Mobile equipment helps Midwest Soil Remediation treat contaminated soil at industrial sites throughout the U.S.

To the unfamiliar eye, the phrase “soil cleanup” might at first glance seem an oxymoron. After all, soil is supposed to be dirty.

And yet, soil cleanup and remediation is a $7 billion industry that grows by approximately 6 percent each year. These companies do the dirty work of cleaning up the toxic substances left behind by generations of industrial activity.

One of those soil-cleanup firms is Midwest Soil Remediation Services of Ingleside, Illinois. Since its founding in 1991, Midwest Soil has successfully remedied 1 million tons of soil at more than 125 toxic waste sites. The company uses a process known as ex situ thermal treatment — “ex situ” meaning the soil is excavated for treatment.

“Depending on the concentration of toxins in the soil, we can treat anywhere from 8 tons of soil per hour up to 25 tons per hour,” says Mike Fetherling, the company’s vice president of operations. “Ours is a relatively new technology and we operate in a relatively small, tight-knit industry that a lot of people don’t even know about.”

Soil remediation first came into its own with the Superfund bill of 1980, which covered hundreds of toxic waste sites throughout the U.S. The two most well-publicized disasters were Love Canal in New York and Times Beach in Missouri. With the stroke of a pen, the U.S. Congress dedicated billions to remedying those and other sites throughout the country. The Superfund work continues to this day.

Today, companies are more environmentally responsible and better aware of the need to guard against accidental spills than they were in the past. They’re also well informed on what to do when accidents do occur. In such situations, most companies are quick to contain accidental spills of
toxic material.

Still, spills do happen. Companies and municipalities must also continue to deal with toxins that were dumped as many as 100 years ago. Through relationships formed over the past two decades with environmental officials and consulting firms, Midwest Soil Remediation stays busy making these sites pure and pristine.


After Superfund’s creation, it was only a matter of time before companies sprang up offering different types of soil remediation services tailored to the location of toxins, the type of soil and the proximity of water sources.

Midwest Soil pioneered a technology known as thermal desorption to successfully treat contaminated soil. As the name denotes, the technology utilizes heat. In the desorption process, organic compounds are extracted from the soil. A secondary process is then used to neutralize or destroy them.

Other remediation companies utilize either chemical-based processes or biological methods to treat soil. The advantage of thermal desorption is its ability to achieve dramatic results — soil that is within a tiny fraction of 100 percent pure — within a relatively short period of time.

There is also a significant cost advantage in on-site soil remediation. The client saves money that would have otherwise been spent on hauling massive loads of dirt somewhere else for cleansing or replacement. In addition, the process is by nature less time consuming than most in-situ soil treatments, a process through which the soil is not removed.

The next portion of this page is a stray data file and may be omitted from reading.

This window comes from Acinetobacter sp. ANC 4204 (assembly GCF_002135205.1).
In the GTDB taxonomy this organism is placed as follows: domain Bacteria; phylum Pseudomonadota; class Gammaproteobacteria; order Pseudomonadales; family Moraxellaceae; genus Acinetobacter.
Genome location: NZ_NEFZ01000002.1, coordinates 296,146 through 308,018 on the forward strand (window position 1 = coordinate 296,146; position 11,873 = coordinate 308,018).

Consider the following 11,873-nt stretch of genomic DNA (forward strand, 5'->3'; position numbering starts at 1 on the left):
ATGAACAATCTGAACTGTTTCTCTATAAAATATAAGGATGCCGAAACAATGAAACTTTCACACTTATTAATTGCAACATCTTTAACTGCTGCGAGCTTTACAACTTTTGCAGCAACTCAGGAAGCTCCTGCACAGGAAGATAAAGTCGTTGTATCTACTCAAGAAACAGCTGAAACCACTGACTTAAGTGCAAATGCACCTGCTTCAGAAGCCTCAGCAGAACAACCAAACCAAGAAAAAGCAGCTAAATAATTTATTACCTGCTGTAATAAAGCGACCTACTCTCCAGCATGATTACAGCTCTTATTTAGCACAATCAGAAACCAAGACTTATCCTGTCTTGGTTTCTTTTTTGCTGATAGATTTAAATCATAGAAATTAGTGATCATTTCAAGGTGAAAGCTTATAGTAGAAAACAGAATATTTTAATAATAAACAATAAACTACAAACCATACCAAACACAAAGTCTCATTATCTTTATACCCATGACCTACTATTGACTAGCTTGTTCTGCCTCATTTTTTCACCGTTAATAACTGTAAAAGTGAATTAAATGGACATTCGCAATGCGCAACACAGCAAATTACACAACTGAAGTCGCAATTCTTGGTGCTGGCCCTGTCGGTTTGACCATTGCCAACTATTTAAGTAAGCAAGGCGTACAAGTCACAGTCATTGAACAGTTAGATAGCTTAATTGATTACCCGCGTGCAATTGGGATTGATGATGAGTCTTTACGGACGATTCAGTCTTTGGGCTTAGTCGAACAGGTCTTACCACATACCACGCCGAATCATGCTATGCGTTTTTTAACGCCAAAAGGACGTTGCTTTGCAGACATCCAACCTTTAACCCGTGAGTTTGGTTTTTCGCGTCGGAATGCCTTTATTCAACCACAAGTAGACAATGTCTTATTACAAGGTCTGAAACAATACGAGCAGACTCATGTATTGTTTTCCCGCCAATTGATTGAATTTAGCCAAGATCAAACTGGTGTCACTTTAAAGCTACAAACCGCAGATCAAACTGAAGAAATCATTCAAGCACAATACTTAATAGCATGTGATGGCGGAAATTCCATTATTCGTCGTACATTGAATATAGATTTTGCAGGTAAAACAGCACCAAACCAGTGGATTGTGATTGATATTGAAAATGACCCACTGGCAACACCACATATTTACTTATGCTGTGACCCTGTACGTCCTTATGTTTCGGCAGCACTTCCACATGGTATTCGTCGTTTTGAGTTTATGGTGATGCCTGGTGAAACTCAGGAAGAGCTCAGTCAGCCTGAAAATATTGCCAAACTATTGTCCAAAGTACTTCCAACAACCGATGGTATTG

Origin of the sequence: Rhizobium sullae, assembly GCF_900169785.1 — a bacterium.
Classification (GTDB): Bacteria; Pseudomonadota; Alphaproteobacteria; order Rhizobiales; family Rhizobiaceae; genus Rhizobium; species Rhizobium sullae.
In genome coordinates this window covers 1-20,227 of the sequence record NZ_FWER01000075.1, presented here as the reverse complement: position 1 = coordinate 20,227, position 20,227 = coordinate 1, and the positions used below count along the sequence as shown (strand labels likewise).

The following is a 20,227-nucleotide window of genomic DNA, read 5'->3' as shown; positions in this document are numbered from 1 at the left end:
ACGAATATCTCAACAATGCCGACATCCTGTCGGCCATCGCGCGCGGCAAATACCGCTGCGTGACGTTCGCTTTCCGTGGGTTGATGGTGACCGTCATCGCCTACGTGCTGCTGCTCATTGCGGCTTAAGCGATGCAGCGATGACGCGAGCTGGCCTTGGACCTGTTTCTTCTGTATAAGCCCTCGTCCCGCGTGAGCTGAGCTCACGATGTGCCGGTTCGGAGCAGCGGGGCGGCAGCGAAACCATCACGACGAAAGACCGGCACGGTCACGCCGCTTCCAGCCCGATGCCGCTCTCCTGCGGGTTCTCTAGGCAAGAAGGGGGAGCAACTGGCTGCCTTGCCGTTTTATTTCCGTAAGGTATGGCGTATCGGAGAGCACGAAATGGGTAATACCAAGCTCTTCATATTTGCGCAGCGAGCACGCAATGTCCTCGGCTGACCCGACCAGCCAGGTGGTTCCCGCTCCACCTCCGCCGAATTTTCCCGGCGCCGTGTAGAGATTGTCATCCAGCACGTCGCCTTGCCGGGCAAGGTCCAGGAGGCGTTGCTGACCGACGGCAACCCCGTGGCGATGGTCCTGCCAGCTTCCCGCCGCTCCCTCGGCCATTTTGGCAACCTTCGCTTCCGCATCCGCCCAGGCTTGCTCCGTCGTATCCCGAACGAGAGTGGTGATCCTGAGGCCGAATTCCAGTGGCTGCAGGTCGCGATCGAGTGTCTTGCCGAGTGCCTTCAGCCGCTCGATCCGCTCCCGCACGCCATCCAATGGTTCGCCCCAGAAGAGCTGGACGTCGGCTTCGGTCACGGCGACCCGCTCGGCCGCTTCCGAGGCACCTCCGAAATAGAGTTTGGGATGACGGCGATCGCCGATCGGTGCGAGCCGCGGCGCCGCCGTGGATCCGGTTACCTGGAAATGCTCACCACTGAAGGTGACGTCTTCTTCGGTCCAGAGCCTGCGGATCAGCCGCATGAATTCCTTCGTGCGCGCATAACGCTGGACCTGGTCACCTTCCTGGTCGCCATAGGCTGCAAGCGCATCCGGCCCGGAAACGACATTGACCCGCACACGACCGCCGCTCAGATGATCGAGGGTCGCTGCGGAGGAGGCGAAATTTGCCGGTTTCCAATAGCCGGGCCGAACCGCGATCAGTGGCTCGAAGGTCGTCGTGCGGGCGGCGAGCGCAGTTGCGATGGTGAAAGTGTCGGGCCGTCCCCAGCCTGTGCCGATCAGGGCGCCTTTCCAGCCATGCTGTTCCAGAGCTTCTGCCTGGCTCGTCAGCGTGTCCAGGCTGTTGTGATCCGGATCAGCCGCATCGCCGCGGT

The company was started by Fetherling’s uncle, Dean Fetherling, in 1991, and was one of the first to enter into the thermal marketplace. “By and large, most soil-remediation service companies don’t have the same capabilities that we offer,” Fetherling says.

“Usually, when a company has a problem requiring remediation, its first step is to hire an environmental consulting firm,” says Fetherling. “These are trained experts who assess the problem and outline ways it can be remediated. In selecting a cleanup company and a process, that consulting firm first looks at what makes sense, and then what will be most cost-effective.”


“We’re in a small industry where everyone knows one another,” says Fetherling. In fact, with the exception of about five permanent office staff, virtually all of Midwest Soil’s technicians are contract employees. They go from project to project and company to company as job requirements dictate, much the same as oilfield workers do in locations such as western North Dakota or aerospace engineers do in Southern California.

“This is a small, specialized industry and virtually nobody ever walks in here and says ‘I want to be a soil remediation technician,’” says Fetherling. Instead, people are often referred to Fetherling by other companies or by existing employees.

In hiring contractors for jobs, Fetherling looks for people with backgrounds as mechanics, electricians and heavy-equipment operators. It also helps if an individual likes going to new places: Midwest Soil Remediation covers all of North America, and a complex cleanup project can take weeks or months to complete.

These were all characteristics and skills that described Mike Fetherling at age 21, when his uncle Dean invited him to join his new company — and he accepted. “When a new hire is brought on board, he’ll be assigned to a well-seasoned employee for on-site training,” Fetherling says. “Our formal training focuses heavily on safety.”

The training covers health and safety rules and regulations, handling potentially dangerous substances, machine-specific heavy equipment training and the types of safety equipment required by different levels of jobs. At some job sites, a Level B full body suit with supplied air is necessary equipment. But not at all sites.

Two important elements of training are OSHA’s 40-hour Hazardous Waste Operations and Emergency Response Standard (HAZWOPER) course and the OSHA 10-hour General Industry Training Program. In addition, the training outlines the company’s safety procedures and emphasizes the proper way to communicate with other employees. Lessons in first aid and CPR, working in confined spaces and hazard communication are also training priorities.